shakeshakeshake

Senior Member
Messages
5,030
Before T.Rex there was Tyrannosaurus Rex which was more noodly/psych flower rock, Bolan steered the band to more rock/electric guitar use and this is one of the first tracks which is in that style, which was 1969.

There was a psychedelic/folk subculture scene centered in the area of LadBroke Grove in London, I guess Bolan took some of the outlandish stuff with that and melded it with more traditional rock elements to kind of create the glam sound, his biggest influence was Eddie Cochran.
 
Last edited:

shakeshakeshake

Senior Member
Messages
5,030
Ike Turner played on a lot of stuff at Sun and Chess and other places. The song Rocket 88 is often considered the first rock and roll song and features Ike on distorted guitar. He was something of a musical director for a lot of jump blues/rock and roll acts.
Rocket 88 getting billed as the first rock song is just plain wrong to me, there were earlier songs that sound much more rock to me than Rocket 88, which sounds more boogie woogie than rock. You can see where Chuck Berry got his thing from Goree Carter.
 

Davepitt11

Member
Messages
1,307
The thing that gets me with UK punk, is that it was basically an antithesis to the original motives of punk. If punk came about because those original guys were tired of how pretentious, hyper aware, stylized, contrived, whiney and commercial popular rock music had become, and wanted to return to what made music great before that (dumb fun music)... not trying to cram any personal agendas down its listeners throats, that early punk stuff was largely apolitical. Bands like the Sex Pistols were like an instant exploitation of this, kind of like a boy band of the day. The band was basically engineered by well to do, well connected people in British society for commercial success, and then UK punk kind of instantly became far more pretentious than any of the 70s pop rock before, becoming almost entirely about posturing, politics, cramming agendas down peoples throats.
Well I think the problem with talking about "original motives" is assuming everyone's motives were the same or that the motives in punk stayed constant.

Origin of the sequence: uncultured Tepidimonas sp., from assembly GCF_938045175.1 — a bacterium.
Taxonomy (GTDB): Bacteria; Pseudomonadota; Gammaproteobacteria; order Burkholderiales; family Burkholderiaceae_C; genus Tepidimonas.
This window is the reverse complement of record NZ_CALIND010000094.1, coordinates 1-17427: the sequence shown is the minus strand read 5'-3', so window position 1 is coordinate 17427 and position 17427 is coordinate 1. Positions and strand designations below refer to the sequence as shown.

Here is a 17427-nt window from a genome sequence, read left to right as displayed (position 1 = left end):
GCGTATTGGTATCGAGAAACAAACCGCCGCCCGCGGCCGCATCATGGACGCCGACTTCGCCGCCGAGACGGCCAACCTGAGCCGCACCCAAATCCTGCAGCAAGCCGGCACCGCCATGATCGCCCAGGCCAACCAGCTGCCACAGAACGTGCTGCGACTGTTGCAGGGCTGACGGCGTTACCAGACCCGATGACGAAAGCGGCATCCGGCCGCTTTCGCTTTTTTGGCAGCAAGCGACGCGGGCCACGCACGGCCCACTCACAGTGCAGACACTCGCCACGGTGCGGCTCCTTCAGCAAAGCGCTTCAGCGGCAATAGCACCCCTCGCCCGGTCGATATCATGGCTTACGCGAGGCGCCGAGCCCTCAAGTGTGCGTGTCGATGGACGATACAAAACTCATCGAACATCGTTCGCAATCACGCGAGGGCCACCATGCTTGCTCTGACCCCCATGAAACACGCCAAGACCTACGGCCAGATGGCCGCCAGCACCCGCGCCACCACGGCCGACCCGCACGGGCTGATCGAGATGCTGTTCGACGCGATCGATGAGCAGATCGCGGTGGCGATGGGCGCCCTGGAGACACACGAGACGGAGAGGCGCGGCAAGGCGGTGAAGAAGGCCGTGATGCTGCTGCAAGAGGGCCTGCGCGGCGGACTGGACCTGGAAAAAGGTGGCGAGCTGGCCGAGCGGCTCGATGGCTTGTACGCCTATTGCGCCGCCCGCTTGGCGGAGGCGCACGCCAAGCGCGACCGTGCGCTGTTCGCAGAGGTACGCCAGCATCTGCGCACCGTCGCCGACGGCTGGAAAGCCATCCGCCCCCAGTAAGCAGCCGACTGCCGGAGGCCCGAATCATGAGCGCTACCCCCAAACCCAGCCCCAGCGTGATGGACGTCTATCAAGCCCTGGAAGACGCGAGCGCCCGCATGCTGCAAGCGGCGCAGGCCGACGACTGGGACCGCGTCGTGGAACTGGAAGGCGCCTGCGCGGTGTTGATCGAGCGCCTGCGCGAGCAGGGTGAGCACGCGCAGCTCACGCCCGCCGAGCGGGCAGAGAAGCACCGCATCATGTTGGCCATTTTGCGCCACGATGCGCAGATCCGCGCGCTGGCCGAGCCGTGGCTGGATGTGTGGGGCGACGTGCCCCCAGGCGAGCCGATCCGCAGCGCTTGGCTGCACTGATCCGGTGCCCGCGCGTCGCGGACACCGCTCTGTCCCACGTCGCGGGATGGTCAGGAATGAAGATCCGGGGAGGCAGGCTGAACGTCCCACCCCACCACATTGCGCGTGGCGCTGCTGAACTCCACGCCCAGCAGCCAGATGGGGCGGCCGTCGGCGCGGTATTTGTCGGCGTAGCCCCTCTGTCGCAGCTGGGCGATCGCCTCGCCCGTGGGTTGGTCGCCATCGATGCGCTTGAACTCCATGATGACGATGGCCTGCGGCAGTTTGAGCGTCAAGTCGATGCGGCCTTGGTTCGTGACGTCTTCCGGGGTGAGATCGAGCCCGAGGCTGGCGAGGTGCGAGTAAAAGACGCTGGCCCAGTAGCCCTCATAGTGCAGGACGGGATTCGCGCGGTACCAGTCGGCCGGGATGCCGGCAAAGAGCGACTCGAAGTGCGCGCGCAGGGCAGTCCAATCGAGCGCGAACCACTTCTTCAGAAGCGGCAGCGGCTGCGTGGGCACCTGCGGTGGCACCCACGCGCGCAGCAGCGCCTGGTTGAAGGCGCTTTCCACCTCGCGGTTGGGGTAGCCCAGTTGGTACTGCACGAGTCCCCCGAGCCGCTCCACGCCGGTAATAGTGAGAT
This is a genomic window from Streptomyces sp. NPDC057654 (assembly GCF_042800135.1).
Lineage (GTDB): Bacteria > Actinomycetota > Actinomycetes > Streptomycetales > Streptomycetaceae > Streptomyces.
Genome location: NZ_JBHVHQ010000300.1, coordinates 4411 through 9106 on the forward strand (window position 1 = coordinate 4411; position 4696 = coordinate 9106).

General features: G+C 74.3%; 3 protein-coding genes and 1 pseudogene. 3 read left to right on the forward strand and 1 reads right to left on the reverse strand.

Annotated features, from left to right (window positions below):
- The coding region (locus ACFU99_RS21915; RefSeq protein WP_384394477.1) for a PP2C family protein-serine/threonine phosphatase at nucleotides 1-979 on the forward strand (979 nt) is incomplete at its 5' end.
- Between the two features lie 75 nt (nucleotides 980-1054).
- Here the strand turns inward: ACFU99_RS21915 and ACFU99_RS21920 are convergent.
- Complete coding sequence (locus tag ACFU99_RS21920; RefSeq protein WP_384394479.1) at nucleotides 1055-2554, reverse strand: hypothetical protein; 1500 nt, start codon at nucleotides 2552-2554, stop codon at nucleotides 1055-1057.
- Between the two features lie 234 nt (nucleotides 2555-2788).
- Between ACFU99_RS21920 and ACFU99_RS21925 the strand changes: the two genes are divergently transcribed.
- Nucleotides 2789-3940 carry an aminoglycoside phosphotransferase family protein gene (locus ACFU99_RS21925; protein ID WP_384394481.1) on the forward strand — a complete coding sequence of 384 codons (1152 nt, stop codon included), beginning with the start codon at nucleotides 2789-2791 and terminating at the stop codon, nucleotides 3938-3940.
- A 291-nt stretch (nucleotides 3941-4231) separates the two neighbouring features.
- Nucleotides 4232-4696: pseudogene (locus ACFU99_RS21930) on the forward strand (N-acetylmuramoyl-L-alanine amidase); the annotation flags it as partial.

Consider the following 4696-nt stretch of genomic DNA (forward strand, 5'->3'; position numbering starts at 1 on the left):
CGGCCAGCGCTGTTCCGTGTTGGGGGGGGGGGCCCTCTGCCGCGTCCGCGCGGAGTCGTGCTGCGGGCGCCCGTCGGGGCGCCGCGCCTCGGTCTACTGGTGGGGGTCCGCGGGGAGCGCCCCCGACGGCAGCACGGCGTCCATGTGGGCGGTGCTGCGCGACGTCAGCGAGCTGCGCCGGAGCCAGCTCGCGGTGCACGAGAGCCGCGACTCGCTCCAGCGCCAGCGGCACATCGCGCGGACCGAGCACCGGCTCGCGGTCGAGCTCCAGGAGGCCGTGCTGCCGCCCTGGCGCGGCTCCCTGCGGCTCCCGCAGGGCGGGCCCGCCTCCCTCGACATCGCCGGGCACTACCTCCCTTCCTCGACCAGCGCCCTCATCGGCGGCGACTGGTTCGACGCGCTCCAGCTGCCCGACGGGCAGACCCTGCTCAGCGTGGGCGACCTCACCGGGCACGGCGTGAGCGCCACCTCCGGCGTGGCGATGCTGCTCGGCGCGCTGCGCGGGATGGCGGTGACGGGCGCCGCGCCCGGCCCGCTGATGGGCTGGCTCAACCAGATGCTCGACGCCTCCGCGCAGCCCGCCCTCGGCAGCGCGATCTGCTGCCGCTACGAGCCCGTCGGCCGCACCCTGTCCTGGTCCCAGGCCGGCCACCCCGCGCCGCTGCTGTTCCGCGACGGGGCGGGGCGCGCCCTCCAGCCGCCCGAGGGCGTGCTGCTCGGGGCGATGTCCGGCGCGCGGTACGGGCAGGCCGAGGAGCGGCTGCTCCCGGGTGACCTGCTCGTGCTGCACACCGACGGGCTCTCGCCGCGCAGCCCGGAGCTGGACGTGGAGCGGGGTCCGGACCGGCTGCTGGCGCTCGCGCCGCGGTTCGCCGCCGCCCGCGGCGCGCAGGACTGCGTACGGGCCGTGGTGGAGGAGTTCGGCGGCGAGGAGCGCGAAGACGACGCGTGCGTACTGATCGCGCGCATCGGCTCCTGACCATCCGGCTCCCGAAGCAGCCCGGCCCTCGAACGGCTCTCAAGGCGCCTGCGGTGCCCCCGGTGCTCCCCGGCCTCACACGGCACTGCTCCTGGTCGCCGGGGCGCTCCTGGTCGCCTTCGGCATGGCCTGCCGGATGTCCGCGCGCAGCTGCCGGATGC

For example: Many suggest that the punk ethos was screw being popular, screw "careerism" and screw success. While at the same time suggesting that they were taking rock back to it's roots.

But the thing is... the original rock and roll guys had absolutely no such feelings. Read Chuck Berry's autobiography- he wanted success and records and to crossover to white consumers. Same with Little Richard and very obviously Elvis. The original rock & roll myth of Johnny B. Goode is exactly the opposite of what later punks would espouse.

That's why from my experience back in the day, the working class kids were into hard rock/metal and it was the more affluent kids who were into punk. Only someone growing up in relative comfort could suggest that money and success doesn't matter. It's the people who grew up with little and had to fight for it who dreamed of making it big, chart succes, and material success. This is later seen explicitly in hip hop and rap.

Many of the original CBGB punks were art school kids. Nothing wrong with that, but a lot of the English punks were working class kids. I wouldn't expect different classes in different countries to have the same philosophy other than playing loud, fast, fifth chords.
 

Killed_by_Death

Senior Member
Messages
18,318
Guys like Henry Rollins lived rough on the road to success.
He's talked & written about sleeping on fans' sofas when touring.

Sid Vicious lived similarly & slept on Lemmy's couch for a while.

I wish I'd diverted this branch of the conversation to this thread earlier.
 




Trending Topics

Top Bottom